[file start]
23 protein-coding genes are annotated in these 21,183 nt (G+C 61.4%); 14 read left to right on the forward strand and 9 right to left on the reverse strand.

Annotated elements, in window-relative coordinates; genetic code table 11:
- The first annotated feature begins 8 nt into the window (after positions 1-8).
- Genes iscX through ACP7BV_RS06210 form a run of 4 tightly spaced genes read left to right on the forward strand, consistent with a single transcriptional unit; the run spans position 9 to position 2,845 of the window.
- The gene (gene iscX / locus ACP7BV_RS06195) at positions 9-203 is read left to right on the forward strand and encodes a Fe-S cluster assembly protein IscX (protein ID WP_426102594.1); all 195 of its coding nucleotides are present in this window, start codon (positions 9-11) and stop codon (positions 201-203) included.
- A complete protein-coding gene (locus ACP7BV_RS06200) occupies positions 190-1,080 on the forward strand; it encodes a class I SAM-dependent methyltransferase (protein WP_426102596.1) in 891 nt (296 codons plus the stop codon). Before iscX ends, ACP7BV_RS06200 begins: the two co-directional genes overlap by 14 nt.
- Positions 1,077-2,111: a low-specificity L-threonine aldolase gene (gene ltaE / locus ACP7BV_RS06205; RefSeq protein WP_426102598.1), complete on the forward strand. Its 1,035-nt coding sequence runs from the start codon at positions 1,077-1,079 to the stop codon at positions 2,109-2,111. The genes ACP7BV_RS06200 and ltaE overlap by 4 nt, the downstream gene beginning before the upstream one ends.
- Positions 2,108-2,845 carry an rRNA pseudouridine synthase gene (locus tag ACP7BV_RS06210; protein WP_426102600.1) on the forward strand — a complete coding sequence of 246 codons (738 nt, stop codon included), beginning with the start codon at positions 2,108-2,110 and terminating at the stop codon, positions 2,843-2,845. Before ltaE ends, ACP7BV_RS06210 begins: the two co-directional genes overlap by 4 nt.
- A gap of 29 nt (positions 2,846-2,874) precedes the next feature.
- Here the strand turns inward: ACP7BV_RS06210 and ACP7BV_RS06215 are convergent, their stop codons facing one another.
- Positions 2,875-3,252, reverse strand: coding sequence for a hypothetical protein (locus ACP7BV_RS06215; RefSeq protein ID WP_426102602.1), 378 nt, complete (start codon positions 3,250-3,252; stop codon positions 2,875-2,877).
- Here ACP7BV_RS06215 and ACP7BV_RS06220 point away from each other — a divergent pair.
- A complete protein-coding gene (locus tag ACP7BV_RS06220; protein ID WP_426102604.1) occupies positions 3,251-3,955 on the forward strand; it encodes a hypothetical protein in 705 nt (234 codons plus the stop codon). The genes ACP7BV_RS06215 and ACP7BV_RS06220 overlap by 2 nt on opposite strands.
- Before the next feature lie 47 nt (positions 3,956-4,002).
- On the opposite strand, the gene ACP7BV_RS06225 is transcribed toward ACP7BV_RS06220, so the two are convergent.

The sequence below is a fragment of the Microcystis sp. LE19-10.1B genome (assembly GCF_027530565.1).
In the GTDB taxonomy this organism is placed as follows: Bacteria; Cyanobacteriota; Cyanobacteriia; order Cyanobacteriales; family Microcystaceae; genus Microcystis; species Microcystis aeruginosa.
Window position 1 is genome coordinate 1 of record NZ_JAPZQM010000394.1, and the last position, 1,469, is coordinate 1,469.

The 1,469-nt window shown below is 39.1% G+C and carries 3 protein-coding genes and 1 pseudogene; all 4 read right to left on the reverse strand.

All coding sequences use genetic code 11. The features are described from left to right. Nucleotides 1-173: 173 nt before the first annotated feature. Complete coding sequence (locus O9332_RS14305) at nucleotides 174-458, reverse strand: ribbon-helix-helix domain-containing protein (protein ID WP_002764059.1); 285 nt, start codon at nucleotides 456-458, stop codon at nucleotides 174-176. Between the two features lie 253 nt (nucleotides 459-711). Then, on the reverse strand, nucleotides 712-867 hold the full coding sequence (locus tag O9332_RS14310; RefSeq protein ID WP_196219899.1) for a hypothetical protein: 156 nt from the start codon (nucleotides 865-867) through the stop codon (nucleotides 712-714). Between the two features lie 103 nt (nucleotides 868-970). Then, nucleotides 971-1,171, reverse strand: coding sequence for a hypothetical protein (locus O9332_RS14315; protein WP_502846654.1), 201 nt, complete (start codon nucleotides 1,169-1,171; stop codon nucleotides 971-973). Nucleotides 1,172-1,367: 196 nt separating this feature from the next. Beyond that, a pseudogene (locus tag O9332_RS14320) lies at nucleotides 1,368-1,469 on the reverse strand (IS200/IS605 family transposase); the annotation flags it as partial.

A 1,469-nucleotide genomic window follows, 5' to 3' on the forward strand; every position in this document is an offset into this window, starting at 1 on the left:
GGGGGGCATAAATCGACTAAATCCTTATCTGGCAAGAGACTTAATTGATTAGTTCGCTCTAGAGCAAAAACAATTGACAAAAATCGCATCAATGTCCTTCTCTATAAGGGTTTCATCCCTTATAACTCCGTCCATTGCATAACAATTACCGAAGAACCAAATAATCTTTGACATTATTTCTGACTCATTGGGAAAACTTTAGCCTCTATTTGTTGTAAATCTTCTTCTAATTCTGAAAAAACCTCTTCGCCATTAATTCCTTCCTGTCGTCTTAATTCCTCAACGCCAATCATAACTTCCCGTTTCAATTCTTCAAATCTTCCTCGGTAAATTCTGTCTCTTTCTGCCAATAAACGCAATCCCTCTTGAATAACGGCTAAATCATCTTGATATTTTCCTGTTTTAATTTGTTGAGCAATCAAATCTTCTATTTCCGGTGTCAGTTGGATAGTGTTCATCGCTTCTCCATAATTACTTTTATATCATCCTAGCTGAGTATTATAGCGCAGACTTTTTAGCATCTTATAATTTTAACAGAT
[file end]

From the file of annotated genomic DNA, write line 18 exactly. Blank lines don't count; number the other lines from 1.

Window position 1 is genome coordinate 1 of record NZ_JAPZQM010000394.1, and the last position, 1,469, is coordinate 1,469.